The Lifetime ISA, or LISA, is the latest tax-efficient savings plan from the government.
The Lifetime ISA rules are quite complex, but if you are a millennial keen to save for your first home, or if you are thinking about putting money aside for retirement, a LISA could be a good option.
And with a stocks and shares LISA, you have the opportunity to invest in stock market assets, rather than in a cash saving scheme.
Stocks and shares are more risky than cash, as the value of your investment can go down as well as up. But the flipside is that your investment has the potential to perform better than a cash deposit. Just remember that, with stocks and shares, nothing is guaranteed.
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Lifetime Stocks & Shares ISAs : Ordered A – Z
You can open a LISA if you are at least 18 but under 40 years of age, and you can save up to £4,000 a year into the account.
The big attraction is the 25% government bonus (up to £1,000), which is paid each tax year until you reach the age of 50. In other words, if you opened a LISA on your 18th birthday and paid in the maximum £4,000 a year for the next 32 years, you could expect a total bonus of £32,000 (32 x £1,000).
From April 2018 the bonus is paid monthly, and is calculated according to your contributions. So, if you put £4,000 into the account and earn interest of £100, you will only get a bonus of £1,000 – 25% of £4000, not 25% of £4,100. However, once the bonus is paid it will be added to your savings and earn interest.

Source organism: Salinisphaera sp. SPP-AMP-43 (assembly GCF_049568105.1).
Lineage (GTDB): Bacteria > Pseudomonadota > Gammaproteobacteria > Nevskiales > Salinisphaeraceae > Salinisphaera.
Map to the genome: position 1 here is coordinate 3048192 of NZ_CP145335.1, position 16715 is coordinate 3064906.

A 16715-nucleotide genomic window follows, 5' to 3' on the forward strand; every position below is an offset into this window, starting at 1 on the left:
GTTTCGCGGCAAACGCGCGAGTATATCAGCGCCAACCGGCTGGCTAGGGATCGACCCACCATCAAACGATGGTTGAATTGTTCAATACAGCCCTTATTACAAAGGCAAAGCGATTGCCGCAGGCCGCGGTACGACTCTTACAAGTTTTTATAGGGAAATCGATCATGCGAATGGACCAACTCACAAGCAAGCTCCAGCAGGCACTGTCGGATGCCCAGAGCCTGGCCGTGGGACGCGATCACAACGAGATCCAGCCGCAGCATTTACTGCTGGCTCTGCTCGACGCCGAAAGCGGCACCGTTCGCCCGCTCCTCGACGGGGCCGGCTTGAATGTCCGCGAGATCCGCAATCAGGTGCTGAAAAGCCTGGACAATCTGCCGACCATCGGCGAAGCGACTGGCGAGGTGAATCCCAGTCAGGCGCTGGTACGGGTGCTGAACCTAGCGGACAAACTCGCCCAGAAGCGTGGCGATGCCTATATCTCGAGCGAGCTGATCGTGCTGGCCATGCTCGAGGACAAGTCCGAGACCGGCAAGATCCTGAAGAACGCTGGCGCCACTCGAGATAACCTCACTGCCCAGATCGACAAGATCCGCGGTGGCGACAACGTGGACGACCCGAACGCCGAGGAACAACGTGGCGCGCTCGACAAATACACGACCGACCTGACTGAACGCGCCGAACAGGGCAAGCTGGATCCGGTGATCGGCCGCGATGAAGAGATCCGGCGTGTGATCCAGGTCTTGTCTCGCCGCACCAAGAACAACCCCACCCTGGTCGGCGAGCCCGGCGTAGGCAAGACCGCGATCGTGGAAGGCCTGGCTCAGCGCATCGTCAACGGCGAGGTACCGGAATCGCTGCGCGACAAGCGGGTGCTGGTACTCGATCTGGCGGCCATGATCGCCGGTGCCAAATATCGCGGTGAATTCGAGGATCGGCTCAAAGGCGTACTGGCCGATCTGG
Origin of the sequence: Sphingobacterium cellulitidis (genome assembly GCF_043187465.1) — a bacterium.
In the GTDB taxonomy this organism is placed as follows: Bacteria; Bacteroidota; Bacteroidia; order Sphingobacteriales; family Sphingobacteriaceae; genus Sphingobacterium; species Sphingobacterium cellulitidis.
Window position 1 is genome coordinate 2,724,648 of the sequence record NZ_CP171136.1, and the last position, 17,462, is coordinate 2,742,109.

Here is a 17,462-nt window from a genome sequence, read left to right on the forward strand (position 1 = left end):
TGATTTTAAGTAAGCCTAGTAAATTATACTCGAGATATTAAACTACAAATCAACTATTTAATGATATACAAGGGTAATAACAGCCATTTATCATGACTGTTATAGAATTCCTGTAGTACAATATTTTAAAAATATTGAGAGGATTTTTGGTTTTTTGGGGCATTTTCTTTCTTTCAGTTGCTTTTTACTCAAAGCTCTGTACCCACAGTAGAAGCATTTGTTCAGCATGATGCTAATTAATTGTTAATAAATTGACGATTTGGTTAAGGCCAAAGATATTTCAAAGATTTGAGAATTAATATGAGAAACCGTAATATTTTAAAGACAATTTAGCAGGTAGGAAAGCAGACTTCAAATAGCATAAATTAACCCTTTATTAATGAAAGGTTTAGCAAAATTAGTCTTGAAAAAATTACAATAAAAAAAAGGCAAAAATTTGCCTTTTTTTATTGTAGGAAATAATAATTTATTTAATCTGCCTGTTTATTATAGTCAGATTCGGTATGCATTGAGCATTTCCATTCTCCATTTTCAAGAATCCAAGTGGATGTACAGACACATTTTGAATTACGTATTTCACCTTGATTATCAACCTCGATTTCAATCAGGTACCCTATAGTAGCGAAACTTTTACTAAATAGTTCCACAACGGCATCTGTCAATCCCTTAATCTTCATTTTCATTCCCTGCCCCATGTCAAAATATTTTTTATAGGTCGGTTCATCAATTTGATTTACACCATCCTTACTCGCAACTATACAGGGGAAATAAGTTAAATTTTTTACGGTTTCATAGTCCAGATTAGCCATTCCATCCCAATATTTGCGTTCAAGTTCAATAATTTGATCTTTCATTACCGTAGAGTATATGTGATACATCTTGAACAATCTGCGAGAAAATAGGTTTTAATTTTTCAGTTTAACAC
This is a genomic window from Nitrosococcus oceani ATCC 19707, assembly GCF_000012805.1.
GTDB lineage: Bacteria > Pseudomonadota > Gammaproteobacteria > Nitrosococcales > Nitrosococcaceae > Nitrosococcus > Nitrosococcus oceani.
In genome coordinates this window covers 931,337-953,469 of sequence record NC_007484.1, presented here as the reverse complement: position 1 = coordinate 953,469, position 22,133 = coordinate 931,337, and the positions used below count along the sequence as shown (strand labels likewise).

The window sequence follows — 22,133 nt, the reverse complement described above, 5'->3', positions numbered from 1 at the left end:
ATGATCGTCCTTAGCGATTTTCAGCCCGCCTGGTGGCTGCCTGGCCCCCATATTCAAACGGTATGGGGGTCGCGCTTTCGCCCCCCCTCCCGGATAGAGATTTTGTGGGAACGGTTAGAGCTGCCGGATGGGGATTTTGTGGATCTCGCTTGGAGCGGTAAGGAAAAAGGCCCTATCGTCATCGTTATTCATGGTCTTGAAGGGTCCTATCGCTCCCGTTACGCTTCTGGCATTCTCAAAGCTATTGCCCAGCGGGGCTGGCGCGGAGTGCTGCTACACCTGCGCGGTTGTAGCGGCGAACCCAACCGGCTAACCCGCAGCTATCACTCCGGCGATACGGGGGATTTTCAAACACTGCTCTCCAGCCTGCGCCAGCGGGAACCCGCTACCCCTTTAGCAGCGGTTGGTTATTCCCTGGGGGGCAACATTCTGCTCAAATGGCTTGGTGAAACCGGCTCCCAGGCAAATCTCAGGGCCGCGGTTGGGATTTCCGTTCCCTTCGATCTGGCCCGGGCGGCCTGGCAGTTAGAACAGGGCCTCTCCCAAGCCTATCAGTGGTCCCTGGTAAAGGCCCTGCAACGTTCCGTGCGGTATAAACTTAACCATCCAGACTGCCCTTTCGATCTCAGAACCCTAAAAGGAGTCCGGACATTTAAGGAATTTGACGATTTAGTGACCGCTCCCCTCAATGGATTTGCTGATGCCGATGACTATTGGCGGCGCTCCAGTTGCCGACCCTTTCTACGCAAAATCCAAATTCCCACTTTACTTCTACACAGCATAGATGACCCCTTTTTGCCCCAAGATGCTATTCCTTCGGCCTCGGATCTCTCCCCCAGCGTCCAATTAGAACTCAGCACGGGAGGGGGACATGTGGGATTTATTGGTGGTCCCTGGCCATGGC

Terms and conditions
There are strings attached to the LISA. You must either use the money in your account to buy your first home, worth less than £450,000, or keep the money locked away until you reach the age of 60. If not, you have to pay a penalty and could get out less than you put in.
You can choose either a cash LISA or a stocks and shares LISA and the choice is largely determined by your time frame, goals and attitude to risk.
Cash LISAs are basically tax-free savings accounts, so there is almost no risk to your money. They are better suited to people who do not want to take any chances, are perhaps saving for something specific, and who can only put their money away for fewer than five years (the generally accepted minimum period for which you should hold a non-cash investment).
A stocks and shares LISA is different because it typically invests in company shares, usually through an investment fund. The value of your LISA therefore goes up and down according to the performance of the underlying investments – and you could lose money if the market turns against you.
Statistics show that stock-market investments tend to outperform cash over the longer term – which is where the five years comes into play. So, if you have a timeframe of more than five years and can handle the prospect of a few ups and downs along the way, you might decide on a stocks and shares LISA.
LISA in action
To see how LISAs will work in practice, here are some examples.
If you are 30 and hope to buy your first home before the age of 35, you might want to opt for a cash LISA. However, if you are in your 20s and are thinking of putting some money aside for the future, perhaps to boost your pension savings, then a stocks and shares LISA might be suitable.